Eponymous museums honor pioneer artists

Home > Culture > Features

print dictionary print

Eponymous museums honor pioneer artists


February is soon coming to an end: The dreary time of the year when it is yet too cold to hit the outdoors for weekend fun, but too late to enjoy winter activities.
What better time than now, then, to hit the art galleries in Seoul? Following that, a warm cup of coffee and a chat about famous artwork ― what could sound better?
But considering the number of Korean artists and the many art galleries and museums spread throughout the city, where should you start?
For beginners, a safe way is to catch a museum shuttle bus that will take you from the traditional art streets of Insadong to the more contemporary feel of the Greenwich Village-like Pyeongchang-dong. A round trip will easily allow you the opportunity to survey 10 major Seoul art galleries.
For more selective viewers, however, take a glance at eponymous museums built and named after particular artists, usually the largest holders of work by the individuals who pioneered modern art in Korea.
This may surprise you, however: There are not that many to choose from. Currently, there are nearly 60 private art museums in Korea, the vast majority of which are located in Seoul. But that number shrinks to 10 if you want to concentrate on a gallery dedicated to only one artist in an intimate atmosphere. The number can go as low as four if you want a gallery recommended by art pundits in terms of its historical and academic values.
The Whanki Museum (210-8 Buam-dong, Jongno, 02-391-7701), located near the Bukak Skyway and 15 minutes by car from the major Pyeongchang-dong museum street, should be your first stop to appreciate the aesthetic effect of a private museum.
The museum sits in a ravine in a residential area. Only a discreet plaque on a marble-white gate reading “Musee Whanki” reveals you have found your way through the twisting lanes. Across a manicured lawn, there are three sleek buildings in a white and gray color scheme. One houses the gallery, while the other two contain a cafe and a lecture room.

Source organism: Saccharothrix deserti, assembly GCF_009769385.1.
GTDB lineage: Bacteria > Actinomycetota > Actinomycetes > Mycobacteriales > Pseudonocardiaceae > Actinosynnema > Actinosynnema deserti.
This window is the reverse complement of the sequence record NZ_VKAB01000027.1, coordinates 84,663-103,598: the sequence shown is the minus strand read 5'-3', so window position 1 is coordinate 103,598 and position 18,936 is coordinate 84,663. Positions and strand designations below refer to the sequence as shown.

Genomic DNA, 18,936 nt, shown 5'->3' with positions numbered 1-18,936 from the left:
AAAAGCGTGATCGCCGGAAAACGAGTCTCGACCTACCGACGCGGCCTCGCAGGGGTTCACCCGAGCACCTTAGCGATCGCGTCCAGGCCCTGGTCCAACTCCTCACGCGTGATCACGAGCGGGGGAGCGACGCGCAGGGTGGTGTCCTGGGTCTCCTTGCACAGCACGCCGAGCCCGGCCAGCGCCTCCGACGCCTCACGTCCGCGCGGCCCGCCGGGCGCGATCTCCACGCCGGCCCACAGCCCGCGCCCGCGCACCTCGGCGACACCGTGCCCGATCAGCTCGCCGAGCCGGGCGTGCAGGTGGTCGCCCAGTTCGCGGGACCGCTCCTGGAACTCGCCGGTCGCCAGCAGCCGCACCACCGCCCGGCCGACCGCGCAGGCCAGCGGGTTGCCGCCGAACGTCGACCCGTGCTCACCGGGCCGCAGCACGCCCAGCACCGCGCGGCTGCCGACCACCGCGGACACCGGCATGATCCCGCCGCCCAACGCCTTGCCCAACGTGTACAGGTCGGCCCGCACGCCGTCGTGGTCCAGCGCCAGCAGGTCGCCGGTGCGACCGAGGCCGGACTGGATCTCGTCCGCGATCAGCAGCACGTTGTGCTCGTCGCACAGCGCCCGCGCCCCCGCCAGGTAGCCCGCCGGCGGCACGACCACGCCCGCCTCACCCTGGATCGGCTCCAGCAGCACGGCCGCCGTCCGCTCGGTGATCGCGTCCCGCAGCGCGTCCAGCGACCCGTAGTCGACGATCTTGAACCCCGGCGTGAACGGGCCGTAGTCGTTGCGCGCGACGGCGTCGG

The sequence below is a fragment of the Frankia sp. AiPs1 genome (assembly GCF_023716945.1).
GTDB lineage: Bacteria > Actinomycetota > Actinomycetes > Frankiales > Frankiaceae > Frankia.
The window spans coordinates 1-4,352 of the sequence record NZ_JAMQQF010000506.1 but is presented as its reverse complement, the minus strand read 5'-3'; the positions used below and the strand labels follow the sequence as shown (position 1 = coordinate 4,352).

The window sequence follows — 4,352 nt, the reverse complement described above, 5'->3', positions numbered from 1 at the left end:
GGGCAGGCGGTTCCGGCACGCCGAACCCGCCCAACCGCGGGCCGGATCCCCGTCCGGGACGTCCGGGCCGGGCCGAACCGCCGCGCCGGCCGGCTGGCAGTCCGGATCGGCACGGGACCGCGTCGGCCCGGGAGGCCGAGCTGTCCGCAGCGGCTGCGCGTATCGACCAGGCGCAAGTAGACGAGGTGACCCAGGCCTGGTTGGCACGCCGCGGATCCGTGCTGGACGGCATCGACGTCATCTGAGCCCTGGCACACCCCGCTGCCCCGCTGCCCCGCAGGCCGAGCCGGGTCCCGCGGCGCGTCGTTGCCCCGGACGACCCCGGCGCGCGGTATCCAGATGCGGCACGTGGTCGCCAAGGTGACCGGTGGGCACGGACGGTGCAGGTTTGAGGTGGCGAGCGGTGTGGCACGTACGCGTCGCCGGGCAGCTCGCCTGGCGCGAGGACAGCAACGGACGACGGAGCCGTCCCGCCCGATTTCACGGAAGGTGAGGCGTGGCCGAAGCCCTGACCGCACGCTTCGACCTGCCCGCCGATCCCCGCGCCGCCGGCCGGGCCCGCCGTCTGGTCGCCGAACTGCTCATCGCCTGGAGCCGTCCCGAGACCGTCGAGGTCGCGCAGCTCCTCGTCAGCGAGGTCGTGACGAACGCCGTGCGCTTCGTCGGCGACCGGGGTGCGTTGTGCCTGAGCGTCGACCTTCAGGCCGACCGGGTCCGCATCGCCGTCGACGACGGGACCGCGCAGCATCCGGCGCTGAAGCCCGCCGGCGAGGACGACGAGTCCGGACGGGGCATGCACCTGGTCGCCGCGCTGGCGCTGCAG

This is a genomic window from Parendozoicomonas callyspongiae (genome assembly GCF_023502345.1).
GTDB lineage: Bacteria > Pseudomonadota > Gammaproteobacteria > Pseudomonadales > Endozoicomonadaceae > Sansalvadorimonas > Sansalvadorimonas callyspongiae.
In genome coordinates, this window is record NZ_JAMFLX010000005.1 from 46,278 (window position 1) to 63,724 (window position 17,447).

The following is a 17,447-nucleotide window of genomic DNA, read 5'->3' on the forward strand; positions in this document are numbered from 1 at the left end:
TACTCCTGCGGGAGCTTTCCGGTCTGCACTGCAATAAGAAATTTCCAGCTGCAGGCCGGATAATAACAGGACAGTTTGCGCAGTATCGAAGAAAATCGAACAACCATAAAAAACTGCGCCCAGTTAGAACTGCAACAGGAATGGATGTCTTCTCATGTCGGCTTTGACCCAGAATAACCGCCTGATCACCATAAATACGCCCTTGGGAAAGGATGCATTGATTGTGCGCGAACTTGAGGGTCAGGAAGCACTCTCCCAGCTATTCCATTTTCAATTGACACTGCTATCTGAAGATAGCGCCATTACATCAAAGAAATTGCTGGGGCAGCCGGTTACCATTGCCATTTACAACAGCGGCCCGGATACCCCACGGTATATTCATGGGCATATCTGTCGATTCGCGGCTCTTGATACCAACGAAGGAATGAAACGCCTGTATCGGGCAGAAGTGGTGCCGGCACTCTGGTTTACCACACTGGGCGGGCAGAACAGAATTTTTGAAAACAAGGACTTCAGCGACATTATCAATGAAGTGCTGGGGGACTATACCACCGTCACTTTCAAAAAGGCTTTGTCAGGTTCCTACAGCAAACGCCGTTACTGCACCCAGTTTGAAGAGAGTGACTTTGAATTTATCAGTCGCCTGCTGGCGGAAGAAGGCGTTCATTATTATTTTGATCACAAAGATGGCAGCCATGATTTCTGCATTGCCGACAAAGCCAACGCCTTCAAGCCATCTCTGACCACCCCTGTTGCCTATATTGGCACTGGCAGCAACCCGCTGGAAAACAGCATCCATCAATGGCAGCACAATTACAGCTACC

“It’s a favorite place for people to just come and have a cup of tea,” says Lee Co-ca, a curator there. “They like it because the place is beautiful and peaceful, a reason why I wanted to work here as well.”
The Whanki Museum was built to commemorate the artist Kim Whank-ki (1913-1974), or Suwha ― his pseudonym. He is one of Korea’s best known artists and lived in New York and Paris during the 1950s and 60s. (Perhaps a reason the gate plaque is written in French?)
He is referred to as being part of the first generation of abstract artists in Korea when the Western style technique was introduced here in the early 1910s. Like most Western style followers back then, Mr. Kim started studying in Japan but soon moved to the West after he gained attention for adopting a drawing technique called pointillism to express the freedom and fluidity of his work.
The artist remained with the themes of the Korean landscape and traditional household utensils in most of his oil paintings. A 1957 painting, “Maehwa and Hangari” (Japanese apricot and earthenware) is a good example.
The museum was not built until after Mr. Kim’s death in 1975 when his wife established a foundation dedicated to him. The museum currently possesses more than 300 of Mr. Kim’s artworks and displays his journals and sketchbooks as a complement to the exhibition.
“I was particularly touched by his drawing from the early 1960s in New York,” Ms. Lee said.